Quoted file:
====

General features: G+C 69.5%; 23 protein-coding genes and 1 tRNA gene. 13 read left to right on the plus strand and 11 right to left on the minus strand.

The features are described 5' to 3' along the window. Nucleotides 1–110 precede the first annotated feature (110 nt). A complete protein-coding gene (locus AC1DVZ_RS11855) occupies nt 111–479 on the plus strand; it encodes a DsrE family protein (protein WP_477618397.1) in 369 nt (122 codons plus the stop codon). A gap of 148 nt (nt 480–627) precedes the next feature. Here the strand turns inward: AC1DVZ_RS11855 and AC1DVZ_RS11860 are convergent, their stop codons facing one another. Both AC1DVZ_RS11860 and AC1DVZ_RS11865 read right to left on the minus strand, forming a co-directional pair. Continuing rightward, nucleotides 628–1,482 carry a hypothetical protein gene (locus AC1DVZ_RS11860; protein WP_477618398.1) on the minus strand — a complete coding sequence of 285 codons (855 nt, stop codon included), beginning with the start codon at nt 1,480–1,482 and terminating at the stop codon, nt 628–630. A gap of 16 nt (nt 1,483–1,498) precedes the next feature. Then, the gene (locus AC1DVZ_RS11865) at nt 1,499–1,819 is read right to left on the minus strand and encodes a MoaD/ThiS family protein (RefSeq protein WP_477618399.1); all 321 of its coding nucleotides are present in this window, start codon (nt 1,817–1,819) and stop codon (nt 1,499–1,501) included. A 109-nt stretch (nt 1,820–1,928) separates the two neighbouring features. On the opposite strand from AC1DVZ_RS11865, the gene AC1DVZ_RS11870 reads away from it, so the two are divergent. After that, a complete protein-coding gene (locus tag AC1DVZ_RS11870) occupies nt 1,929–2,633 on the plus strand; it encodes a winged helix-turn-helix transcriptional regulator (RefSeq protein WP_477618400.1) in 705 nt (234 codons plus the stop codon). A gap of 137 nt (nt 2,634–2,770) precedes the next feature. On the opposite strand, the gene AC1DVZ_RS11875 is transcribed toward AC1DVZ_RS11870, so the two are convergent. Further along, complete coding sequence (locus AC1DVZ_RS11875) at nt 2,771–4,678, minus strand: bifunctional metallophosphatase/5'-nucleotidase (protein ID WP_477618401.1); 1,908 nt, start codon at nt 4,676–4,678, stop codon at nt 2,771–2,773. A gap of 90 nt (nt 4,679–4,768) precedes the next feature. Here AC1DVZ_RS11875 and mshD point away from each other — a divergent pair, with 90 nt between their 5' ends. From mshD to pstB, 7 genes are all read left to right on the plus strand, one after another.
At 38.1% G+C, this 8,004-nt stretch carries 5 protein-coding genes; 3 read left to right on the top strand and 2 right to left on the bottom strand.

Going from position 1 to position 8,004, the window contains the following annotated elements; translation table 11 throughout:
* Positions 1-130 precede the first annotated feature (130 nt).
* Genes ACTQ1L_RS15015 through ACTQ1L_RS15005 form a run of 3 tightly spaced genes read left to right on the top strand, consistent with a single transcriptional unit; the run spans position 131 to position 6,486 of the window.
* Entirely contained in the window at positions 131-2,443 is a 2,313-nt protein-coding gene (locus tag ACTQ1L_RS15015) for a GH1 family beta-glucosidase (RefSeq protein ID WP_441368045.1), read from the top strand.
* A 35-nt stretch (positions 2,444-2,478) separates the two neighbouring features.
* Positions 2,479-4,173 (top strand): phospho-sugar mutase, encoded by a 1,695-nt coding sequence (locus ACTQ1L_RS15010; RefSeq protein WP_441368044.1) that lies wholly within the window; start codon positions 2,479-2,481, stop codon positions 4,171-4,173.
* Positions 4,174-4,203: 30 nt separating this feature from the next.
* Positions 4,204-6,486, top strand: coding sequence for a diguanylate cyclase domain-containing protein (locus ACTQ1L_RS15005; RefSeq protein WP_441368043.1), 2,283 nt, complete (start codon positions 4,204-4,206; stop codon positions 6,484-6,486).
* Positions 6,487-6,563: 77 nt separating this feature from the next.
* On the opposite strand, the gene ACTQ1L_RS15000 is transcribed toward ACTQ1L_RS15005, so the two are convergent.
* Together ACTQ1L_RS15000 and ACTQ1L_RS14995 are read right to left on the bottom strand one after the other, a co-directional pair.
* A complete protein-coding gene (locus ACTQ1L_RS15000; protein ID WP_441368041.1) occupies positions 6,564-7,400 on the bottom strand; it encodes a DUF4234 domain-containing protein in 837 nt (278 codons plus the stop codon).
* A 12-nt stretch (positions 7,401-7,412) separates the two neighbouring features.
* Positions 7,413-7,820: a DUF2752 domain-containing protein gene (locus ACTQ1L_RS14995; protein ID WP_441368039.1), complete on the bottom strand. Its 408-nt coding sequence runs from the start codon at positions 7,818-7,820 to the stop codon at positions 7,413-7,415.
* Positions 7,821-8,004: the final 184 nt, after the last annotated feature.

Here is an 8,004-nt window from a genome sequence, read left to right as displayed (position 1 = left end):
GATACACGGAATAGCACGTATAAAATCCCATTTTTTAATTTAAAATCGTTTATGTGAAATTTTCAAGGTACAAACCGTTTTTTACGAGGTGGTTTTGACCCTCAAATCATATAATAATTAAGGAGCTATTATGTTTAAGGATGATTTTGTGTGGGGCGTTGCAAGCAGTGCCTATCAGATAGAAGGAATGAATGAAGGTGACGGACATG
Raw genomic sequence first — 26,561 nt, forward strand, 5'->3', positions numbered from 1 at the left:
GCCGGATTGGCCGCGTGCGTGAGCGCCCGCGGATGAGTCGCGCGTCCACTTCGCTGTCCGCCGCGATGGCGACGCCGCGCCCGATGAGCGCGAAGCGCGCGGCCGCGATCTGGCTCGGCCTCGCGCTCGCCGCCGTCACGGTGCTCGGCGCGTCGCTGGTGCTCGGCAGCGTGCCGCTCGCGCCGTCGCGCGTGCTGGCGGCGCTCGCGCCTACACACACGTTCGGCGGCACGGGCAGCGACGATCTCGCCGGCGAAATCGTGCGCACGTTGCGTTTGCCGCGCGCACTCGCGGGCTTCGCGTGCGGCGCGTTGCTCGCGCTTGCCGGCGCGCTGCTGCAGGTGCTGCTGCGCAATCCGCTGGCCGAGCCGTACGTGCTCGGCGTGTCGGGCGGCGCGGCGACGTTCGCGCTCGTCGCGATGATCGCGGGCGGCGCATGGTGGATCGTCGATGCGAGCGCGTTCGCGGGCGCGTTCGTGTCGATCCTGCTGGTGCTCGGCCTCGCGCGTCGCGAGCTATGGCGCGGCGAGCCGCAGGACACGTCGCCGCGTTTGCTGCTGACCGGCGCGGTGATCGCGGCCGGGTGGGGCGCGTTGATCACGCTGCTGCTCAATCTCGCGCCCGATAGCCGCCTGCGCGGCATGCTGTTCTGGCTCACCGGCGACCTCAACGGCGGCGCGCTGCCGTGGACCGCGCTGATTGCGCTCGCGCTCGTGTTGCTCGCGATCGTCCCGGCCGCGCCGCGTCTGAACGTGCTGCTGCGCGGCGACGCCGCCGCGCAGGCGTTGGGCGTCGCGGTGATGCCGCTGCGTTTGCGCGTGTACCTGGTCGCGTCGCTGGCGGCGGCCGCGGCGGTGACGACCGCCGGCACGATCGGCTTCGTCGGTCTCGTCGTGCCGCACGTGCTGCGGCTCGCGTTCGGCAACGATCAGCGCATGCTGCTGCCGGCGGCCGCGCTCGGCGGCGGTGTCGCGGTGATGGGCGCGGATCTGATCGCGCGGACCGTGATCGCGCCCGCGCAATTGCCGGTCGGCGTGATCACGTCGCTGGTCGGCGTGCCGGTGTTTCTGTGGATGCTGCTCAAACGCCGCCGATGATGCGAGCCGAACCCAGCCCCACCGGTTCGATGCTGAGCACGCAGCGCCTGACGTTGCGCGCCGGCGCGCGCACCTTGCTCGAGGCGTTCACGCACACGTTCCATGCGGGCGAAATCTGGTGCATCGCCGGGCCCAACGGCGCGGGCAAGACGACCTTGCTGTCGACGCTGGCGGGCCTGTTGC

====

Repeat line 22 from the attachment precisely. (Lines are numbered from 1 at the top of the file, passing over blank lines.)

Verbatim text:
GCCGGATTGGCCGCGTGCGTGAGCGCCCGCGGATGAGTCGCGCGTCCACTTCGCTGTCCGCCGCGATGGCGACGCCGCGCCCGATGAGCGCGAAGCGCGCGGCCGCGATCTGGCTCGGCCTCGCGCTCGCCGCCGTCACGGTGCTCGGCGCGTCGCTGGTGCTCGGCAGCGTGCCGCTCGCGCCGTCGCGCGTGCTGGCGGCGCTCGCGCCTACACACACGTTCGGCGGCACGGGCAGCGACGATCTCGCCGGCGAAATCGTGCGCACGTTGCGTTTGCCGCGCGCACTCGCGGGCTTCGCGTGCGGCGCGTTGCTCGCGCTTGCCGGCGCGCTGCTGCAGGTGCTGCTGCGCAATCCGCTGGCCGAGCCGTACGTGCTCGGCGTGTCGGGCGGCGCGGCGACGTTCGCGCTCGTCGCGATGATCGCGGGCGGCGCATGGTGGATCGTCGATGCGAGCGCGTTCGCGGGCGCGTTCGTGTCGATCCTGCTGGTGCTCGGCCTCGCGCGTCGCGAGCTATGGCGCGGCGAGCCGCAGGACACGTCGCCGCGTTTGCTGCTGACCGGCGCGGTGATCGCGGCCGGGTGGGGCGCGTTGATCACGCTGCTGCTCAATCTCGCGCCCGATAGCCGCCTGCGCGGCATGCTGTTCTGGCTCACCGGCGACCTCAACGGCGGCGCGCTGCCGTGGACCGCGCTGATTGCGCTCGCGCTCGTGTTGCTCGCGATCGTCCCGGCCGCGCCGCGTCTGAACGTGCTGCTGCGCGGCGACGCCGCCGCGCAGGCGTTGGGCGTCGCGGTGATGCCGCTGCGTTTGCGCGTGTACCTGGTCGCGTCGCTGGCGGCGGCCGCGGCGGTGACGACCGCCGGCACGATCGGCTTCGTCGGTCTCGTCGTGCCGCACGTGCTGCGGCTCGCGTTCGGCAACGATCAGCGCATGCTGCTGCCGGCGGCCGCGCTCGGCGGCGGTGTCGCGGTGATGGGCGCGGATCTGATCGCGCGGACCGTGATCGCGCCCGCGCAATTGCCGGTCGGCGTGATCACGTCGCTGGTCGGCGTGCCGGTGTTTCTGTGGATGCTGCTCAAACGCCGCCGATGATGCGAGCCGAACCCAGCCCCACCGGTTCGATGCTGAGCACGCAGCGCCTGACGTTGCGCGCCGGCGCGCGCACCTTGCTCGAGGCGTTCACGCACACGTTCCATGCGGGCGAAATCTGGTGCATCGCCGGGCCCAACGGCGCGGGCAAGACGACCTTGCTGTCGACGCTGGCGGGCCTGTTGC